Recap: E56 Elsie Paroubek

On the morning of April 8, 1911, a five-year-old Czech-American girl named Eliška "Elsie" Paroubek walks out the door of her Chicago home to visit a nearby relative but never returns. The last to see Elsie alive are her nine-year-old cousin Josie and a group of neighborhood children, gathered around a street performer to hear his music. Spurred by the xenophobic belief that gypsies are petty criminals and child thieves, Elsie’s parents accuse the nomadic ethnic group of stealing their daughter, which members of the press and police are quick to take as truth. Weeks later, the accusations of thievery turn to murder when Elsie Paroubek’s body is found floating in the Chicago Sanitary and Ship Canal.

In this episode of Unsolved Murders: True Crime Stories, show hosts Carter Roy and Wenndy Mackenzie track the case from its beginnings as a search for a missing girl to the heartbreaking discovery of young Elsie Paroubek’s body.

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George Scully and two other Lockport Power Plant employees spot what they think is a dead calf floating in the canal during their lunch break. Upon closer scrutiny, Scully verbalizes his fear that the body doesn’t belong to an animal. One of the two employees curses and states they should take their boat out to get a better look. They end up pulling the body of a little girl out of the water before she can float further downstream.

Weeks earlier, on April 8, 1911, Elsie Paroubek leaves home to visit her aunt who lives down the block. Along the way, Elsie is distracted by the sound of music and her cousin Josie, who’s listening to a hurdy-gurdy player with a group of other children. They follow the performer down the street but eventually grow bored. Josie, wanting to leave, bids Elsie to come play hide-and-seek at her house, but Elsie stubbornly refuses, preferring to continue listening to the music. Josie and the other children leave Elsie behind.

Later that afternoon, Karolina Paroubek, Elsie’s mother, walks to her sister’s house to check on her daughter, but when she learns that Elsie never stopped by, she contemplates looking for her. However, her sister comments that she worries too much and confirms with Josie that she saw Elsie that morning. Karolina assumes her daughter must be spending the night at another friend’s house and doesn’t consider it further. But when Frank Paroubek returns home from work, he worries immediately, and insists they report Elsie missing. Before heading down to the police station, Frank rebukes Karolina for not making any attempts to find their daughter and voices his belief that Elsie has been kidnapped by gypsies.

Just four years earlier, a girl named Lillian Wulff was kidnapped in a similar fashion. While authorities and press called the culprits gypsies, the transient husband and wife duo responsible for taking Lillian weren’t Romani. Inspector Stephen Healey, motivated by the Paroubek family’s accusations and prior assumptions about the Lillian Wulff case, sends twelve detectives to look for Elsie in the gypsy encampments located along the Desplaines River. No one finds her.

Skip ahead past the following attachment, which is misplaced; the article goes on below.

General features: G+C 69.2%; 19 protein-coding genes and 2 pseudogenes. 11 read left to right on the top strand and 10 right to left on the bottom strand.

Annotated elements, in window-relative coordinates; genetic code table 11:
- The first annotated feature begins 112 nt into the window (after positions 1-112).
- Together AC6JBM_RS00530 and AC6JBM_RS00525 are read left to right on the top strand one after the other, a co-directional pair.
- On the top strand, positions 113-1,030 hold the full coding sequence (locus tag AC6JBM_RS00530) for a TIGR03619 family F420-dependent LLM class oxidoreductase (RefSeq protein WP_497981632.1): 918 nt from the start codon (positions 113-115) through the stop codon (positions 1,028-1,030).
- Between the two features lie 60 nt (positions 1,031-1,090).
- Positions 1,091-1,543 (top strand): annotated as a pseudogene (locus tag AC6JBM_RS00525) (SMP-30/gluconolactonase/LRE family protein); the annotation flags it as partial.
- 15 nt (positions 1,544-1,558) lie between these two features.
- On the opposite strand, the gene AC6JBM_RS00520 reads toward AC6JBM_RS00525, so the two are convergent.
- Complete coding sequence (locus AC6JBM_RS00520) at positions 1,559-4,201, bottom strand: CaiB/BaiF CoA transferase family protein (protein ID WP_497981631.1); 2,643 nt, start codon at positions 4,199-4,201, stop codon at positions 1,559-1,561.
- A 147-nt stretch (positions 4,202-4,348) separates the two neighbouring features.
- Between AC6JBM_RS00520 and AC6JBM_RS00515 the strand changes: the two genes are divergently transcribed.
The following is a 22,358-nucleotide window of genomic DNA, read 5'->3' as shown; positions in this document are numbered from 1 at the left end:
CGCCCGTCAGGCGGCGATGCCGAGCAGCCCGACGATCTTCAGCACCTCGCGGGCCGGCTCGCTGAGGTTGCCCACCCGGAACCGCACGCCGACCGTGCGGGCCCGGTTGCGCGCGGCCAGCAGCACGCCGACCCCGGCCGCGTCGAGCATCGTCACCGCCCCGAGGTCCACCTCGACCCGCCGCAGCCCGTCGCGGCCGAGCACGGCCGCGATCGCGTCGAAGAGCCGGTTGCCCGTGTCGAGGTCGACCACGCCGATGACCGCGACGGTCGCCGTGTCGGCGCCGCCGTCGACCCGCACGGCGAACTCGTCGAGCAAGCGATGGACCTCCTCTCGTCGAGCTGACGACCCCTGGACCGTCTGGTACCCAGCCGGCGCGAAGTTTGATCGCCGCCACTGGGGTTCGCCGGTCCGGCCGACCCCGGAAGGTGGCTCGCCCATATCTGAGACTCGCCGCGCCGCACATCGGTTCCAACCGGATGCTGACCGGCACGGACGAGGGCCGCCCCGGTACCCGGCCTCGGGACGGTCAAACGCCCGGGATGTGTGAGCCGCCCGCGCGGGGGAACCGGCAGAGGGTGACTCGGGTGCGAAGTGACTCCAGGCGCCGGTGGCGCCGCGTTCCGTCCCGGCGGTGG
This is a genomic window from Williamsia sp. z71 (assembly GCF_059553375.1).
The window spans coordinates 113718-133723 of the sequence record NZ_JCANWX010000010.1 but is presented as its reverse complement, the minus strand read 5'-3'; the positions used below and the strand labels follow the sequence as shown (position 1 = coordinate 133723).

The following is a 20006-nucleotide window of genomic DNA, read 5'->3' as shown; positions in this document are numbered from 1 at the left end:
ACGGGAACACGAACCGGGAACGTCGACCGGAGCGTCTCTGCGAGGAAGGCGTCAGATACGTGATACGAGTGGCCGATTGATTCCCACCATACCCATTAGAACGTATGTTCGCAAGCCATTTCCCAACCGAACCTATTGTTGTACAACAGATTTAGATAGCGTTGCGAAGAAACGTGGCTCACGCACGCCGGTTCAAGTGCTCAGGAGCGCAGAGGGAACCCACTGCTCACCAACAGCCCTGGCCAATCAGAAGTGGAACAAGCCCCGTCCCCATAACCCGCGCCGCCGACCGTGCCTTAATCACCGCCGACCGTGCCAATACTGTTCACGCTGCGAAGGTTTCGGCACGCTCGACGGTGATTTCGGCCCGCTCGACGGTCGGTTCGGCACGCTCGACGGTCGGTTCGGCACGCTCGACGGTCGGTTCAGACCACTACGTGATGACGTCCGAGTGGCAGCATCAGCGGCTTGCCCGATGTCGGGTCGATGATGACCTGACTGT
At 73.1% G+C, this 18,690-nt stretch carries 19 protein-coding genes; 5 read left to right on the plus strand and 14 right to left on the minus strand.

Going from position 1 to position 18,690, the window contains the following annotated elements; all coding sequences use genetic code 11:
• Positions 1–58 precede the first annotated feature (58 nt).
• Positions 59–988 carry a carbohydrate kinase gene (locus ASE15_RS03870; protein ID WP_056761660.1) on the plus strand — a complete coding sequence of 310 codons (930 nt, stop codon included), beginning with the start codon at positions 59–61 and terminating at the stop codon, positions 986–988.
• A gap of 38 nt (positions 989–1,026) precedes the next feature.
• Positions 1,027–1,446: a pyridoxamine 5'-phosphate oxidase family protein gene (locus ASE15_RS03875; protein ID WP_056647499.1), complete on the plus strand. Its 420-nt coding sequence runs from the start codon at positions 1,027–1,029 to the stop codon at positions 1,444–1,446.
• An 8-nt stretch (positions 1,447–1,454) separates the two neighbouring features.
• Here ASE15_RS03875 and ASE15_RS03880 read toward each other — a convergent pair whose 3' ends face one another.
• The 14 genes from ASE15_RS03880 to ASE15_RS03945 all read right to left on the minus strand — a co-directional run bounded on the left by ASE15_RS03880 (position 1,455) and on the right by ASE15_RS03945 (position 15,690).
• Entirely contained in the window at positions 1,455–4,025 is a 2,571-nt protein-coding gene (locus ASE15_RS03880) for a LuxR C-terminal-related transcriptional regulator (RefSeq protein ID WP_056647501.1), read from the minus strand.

A week after Elsie Paroubek’s disappearance, an eleven-year-old neighborhood boy named Joseph Jirowski tells police that he saw two gypsy women hold down a crying girl in a wagon. He didn’t get a good look at the girl but assumes it was Elsie. A week after that, Lillian Wulff reenters the scene with an offer to help police find the missing girl. Familiar with “gypsy ways,” Lillian gives them tips on where to look, who to talk to and how to conduct their investigation. One of Lillian’s kidnappers also provides information when approached by investigators. He tells them to talk to Elijah George, the gypsy king, because he would know where Elsie was if gypsies truly took her.

Police promptly track Elijah George down to Argyle, Wisconsin and arrest him for the kidnapping of Elsie Paroubek. Elijah George swears neither he nor the Romani have any idea who took the missing girl, and the police let him go. Desperate for a break in the case, police take a reading Frank Paroubek gets from a medium seriously; the medium allegedly “sees” Elsie in a Romani camp somewhere in the non-existent town of “Argo,” Wisconsin. Police assume she means Argyle, and they return for another unsuccessful round of searching.

Finding nothing in the Romani encampments across the country, Detectives consider another possibility – that Elsie fell into a canal and drowned. They drag the local canals multiple times, but are unable to find her body.

Members of the Czech community, including Czech-American judge and U.S. House Representative Adolph Sabath, step in to help the family. Sabath interviews the Paroubeks on a hunch that someone with a vendetta against their family kidnapped Elsie. Both parents state that they have no enemies and reassert their belief that gypsies stole her; Sabath fails to find potential suspects in their history on his own.

Two days later, electrical engineer George Scully and two other employees at Lockport Power Plant pull a little girl’s body out of the river. Her face was badly decomposed but her blonde hair and clothes match Elsie’s description.Karolina positively identifies the corpse as Elsie’s remains.  

The doctors who examine her body disagree on how she died – some say that she was strangled and sexually assaulted, others say that the killer suffocated her – but they all agree that she was murdered.

Stay tuned for next week’s episode of Unsolved Murders: True Crime Stories, where show hosts Carter and Wenndy examine several intriguing suspects, including a peddler living in a makeshift shack down by the canal, the author of a scathing anonymous letter to the Paroubek family and a reclusive American writer.